When you look at a pattern, there are many ways to describe it. You can describe patterns explicitly by stating how each term \begin{align*}a_k\end{align*} is obtained from the term number \begin{align*}k\end{align*}. You can also describe patterns recursively by stating how each new term \begin{align*}a_k\end{align*} is obtained from the previous term \begin{align*}a_{k-1}\end{align*}. **Recursion** defines an entire sequence based on the first term and the pattern between consecutive terms. The Fibonacci sequence is a famous recursive sequence, but how is it represented using recursion?

### Finding Terms with Recursion

When most people see a pattern they see how consecutive terms are related to one another. You might describe patterns with phrases like the ones below:

Pattern |
Recursive Description |

\begin{align*}3,6,12,24, \ldots\end{align*} | “Each term is twice as big as the previous term” |

\begin{align*}3,6,9,12, \ldots\end{align*} | “Each term is three more than the previous term” |

Each phrase is a sign of **recursive thinking** that defines each term as a function of the previous term.

\begin{align*}a_k=f(a_{k-1})\end{align*}

In some cases, a recursive formula can be a function of the previous two or three terms. Keep in mind that the downside of a recursively defined sequence is that it is impossible to immediately know the \begin{align*}100^{th}\end{align*} term without knowing the \begin{align*}99^{th}\end{align*} term.

In order to write a recursive definition for a sequence you must define the pattern and state the first term. With this information, others would be able to replicate your sequence without having seen it for themselves. Take the following sequence:

\begin{align*}3,7,11,15,18, \ldots\end{align*}

The first term is : \begin{align*}a_1=3\end{align*}

Notice that each of the following terms increases by 4 so the recursive piece of the sequence is : \begin{align*}a_k=a_{k-1}+4\end{align*}. Putting the two together gives you the recursive definition of the sequence:

\begin{align*}a_1=3\end{align*}

\begin{align*}a_k=a_{k-1}+4\end{align*}

A recursive definition must always have two parts, the base case(the starting number) and the recursive case (the pattern to get more terms). Note that the base case may include more than one statement as is the case with the Fibonacci sequence.

### Examples

#### Example 1

The Fibonacci sequence is represented by the recursive definition:

\begin{align*}a_1=0\end{align*}

\begin{align*}a_2=1\end{align*}

\begin{align*}a_k =a_{k-2}+a_{k-1}\end{align*}

The first eleven terms and the sum of these terms is:

\begin{align*}0+1+1+2+3+5+8+13+21+34+55=143\end{align*}

#### Example 2

What are the first nine terms of the sequence defined by:

\begin{align*}a_1=1\end{align*}

\begin{align*}a_k =\frac{1}{k}+1?\end{align*}

\begin{align*}1, 2, \frac{3}{2}, \frac{5}{3}, \frac{8}{3}, \frac{13}{8}, \frac{21}{13}, \frac{34}{21}, \frac{55}{34}\end{align*}

#### Example 3

The Lucas sequence is like the Fibonacci sequence except that the starting numbers are 2 and 1 instead of 1 and 0. What are the first ten terms of the Lucas sequence?

\begin{align*}2,1,3,4,7,11,18,29,47,76 \end{align*}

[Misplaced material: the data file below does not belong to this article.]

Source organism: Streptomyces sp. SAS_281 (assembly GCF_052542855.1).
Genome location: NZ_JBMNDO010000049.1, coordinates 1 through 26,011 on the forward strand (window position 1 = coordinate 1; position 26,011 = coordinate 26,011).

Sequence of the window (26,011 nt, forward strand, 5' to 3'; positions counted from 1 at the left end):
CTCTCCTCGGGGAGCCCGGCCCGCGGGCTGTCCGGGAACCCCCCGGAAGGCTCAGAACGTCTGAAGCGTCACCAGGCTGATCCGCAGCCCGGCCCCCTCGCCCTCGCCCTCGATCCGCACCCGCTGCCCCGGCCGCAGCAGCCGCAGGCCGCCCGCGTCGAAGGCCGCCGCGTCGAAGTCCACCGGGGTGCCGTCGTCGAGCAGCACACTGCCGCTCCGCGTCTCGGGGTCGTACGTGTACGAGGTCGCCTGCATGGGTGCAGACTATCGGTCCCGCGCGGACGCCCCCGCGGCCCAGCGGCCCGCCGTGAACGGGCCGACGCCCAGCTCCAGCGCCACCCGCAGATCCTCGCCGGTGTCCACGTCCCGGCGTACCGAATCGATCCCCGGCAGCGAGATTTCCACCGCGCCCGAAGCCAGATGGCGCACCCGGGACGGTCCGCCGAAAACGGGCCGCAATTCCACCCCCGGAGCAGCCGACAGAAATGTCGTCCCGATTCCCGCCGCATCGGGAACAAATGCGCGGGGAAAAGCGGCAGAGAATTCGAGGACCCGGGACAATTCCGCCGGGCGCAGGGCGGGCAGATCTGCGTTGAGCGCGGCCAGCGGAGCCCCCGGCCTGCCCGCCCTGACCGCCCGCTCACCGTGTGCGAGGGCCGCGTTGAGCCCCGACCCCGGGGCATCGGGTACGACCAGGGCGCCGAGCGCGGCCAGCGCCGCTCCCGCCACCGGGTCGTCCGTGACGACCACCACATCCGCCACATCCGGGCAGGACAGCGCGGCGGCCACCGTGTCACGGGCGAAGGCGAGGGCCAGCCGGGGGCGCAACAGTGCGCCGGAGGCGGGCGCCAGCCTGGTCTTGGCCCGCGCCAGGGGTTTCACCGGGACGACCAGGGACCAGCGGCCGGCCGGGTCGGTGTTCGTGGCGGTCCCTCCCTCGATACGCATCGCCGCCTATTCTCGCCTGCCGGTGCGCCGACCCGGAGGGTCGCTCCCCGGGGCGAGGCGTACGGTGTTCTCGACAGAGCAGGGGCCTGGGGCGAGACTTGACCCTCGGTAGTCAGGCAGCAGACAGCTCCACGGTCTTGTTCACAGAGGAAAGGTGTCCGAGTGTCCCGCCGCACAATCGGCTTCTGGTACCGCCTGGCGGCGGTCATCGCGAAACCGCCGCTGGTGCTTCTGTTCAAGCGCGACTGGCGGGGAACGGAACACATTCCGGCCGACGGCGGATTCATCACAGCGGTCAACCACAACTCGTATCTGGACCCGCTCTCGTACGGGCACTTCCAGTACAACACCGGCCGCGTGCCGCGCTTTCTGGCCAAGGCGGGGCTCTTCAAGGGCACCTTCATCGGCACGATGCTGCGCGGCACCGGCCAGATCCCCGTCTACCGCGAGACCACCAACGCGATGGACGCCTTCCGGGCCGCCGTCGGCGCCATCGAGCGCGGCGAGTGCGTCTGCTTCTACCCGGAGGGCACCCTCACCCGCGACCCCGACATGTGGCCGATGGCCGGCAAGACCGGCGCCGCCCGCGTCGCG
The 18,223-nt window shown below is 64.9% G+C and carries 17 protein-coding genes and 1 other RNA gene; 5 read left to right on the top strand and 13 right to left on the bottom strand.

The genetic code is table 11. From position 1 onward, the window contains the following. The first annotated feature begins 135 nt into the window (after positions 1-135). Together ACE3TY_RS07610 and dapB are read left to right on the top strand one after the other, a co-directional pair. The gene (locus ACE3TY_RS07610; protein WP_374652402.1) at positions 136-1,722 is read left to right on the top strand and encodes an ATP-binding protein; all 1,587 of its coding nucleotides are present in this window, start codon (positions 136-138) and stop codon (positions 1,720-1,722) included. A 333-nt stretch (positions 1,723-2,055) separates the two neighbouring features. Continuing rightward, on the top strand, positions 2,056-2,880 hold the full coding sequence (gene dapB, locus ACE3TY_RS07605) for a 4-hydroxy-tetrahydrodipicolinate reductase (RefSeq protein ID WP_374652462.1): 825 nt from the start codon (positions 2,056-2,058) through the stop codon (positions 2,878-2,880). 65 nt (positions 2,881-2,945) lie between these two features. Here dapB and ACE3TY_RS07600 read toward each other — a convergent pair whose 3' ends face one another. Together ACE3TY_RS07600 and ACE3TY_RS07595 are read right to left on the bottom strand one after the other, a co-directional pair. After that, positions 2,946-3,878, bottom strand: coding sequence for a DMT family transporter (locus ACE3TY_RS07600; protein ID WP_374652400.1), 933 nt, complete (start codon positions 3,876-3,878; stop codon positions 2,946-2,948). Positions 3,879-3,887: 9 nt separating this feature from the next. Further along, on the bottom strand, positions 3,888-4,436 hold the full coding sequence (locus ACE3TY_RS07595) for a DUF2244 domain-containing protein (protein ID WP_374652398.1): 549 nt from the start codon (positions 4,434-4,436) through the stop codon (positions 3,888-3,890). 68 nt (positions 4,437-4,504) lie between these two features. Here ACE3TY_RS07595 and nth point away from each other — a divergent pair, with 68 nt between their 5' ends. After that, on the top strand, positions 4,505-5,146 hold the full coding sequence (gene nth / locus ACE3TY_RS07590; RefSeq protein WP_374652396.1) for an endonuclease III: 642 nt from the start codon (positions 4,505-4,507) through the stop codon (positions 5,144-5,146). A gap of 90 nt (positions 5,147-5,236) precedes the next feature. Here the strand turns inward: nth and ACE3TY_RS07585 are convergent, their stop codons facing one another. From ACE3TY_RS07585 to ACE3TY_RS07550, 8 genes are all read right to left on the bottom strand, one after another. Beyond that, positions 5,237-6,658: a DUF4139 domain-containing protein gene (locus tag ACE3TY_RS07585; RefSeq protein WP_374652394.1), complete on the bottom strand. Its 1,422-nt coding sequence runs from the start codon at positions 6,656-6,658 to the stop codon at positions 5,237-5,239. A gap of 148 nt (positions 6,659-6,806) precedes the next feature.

#### Example 4

Zeckendorf’s Theorem states that every positive integer can be represented uniquely as a sum of nonconsecutive Fibonacci numbers. What is the Zeckendorf representation of the number 50 and the number 100?

\begin{align*}50=34+13+3;\ 100=89+8+3\end{align*}

#### Example 5

Consider the following pattern generating rule:

*If the last number is odd, multiply it by 3 and add 1.*

*If the last number is even, divide the number by 2.*

*Repeat.*

Try a few different starting numbers and see if you can state what you think always happens.

You can choose any starting positive integer you like. Here are the sequences that start with 7 and 15.

\begin{align*}7,22,11,34,17,52,26,13,40,20,10,5,16,8,4,2,1,4,2,1\ldots \end{align*}

\begin{align*}15,46,23,70,35,106,53,160,80,40,20,10,5,16,8,4,2,1,4,2,1\ldots\end{align*}

You could make the conjecture that any starting number will eventually lead to the repeating sequence 4, 2, 1.

This problem is called the Collatz Conjecture and is an unproven statement in mathematics. People have used computers to try all the numbers up to \begin{align*}5\times2^{60}\end{align*} and many mathematicians believe it to be true, but since all natural numbers are infinite in number, this test does not constitute a proof.

### Review

Write a recursive definition for each of the following sequences.

1. \begin{align*}3,7,11,15,19,\ldots\end{align*}

2. \begin{align*}3,9,27,81,\ldots\end{align*}

3. \begin{align*}3,6,9,12,15,\ldots\end{align*}

4. \begin{align*}3,6,12,24,48,\ldots\end{align*}

5. \begin{align*}1,4,16,64,\ldots\end{align*}

6. Find the first 6 terms of the following sequence:

\begin{align*}b_1=2\end{align*}

\begin{align*}b_2=8\end{align*}

\begin{align*}b_k =6b_{k-1}-4b_{k-2}\end{align*}

7. Find the first 6 terms of the following sequence:

\begin{align*}c_1=4\end{align*}

\begin{align*}c_2=18\end{align*}

\begin{align*}c_k =2c_{k-1}+5c_{k-2}\end{align*}

Suppose the Fibonacci sequence started with 2 and 5.

8. List the first 10 terms of the new sequence.

9. Find the sum of the first 10 terms of the new sequence.

Write a recursive definition for each of the following sequences. *These are trickier!*

10. \begin{align*}1,4,13,40,\ldots\end{align*}

11. \begin{align*}1,5,17,53,\ldots\end{align*}

12. \begin{align*}2,11,56,281, \ldots\end{align*}

13. \begin{align*}2,3,6,18,108,\ldots\end{align*}

14*.* \begin{align*}4,6,11,18,30,\ldots\end{align*}

15. \begin{align*}7,13,40,106,292,\ldots\end{align*}

### Review (Answers)

To see the Review answers, open this PDF file and look for section 12.1.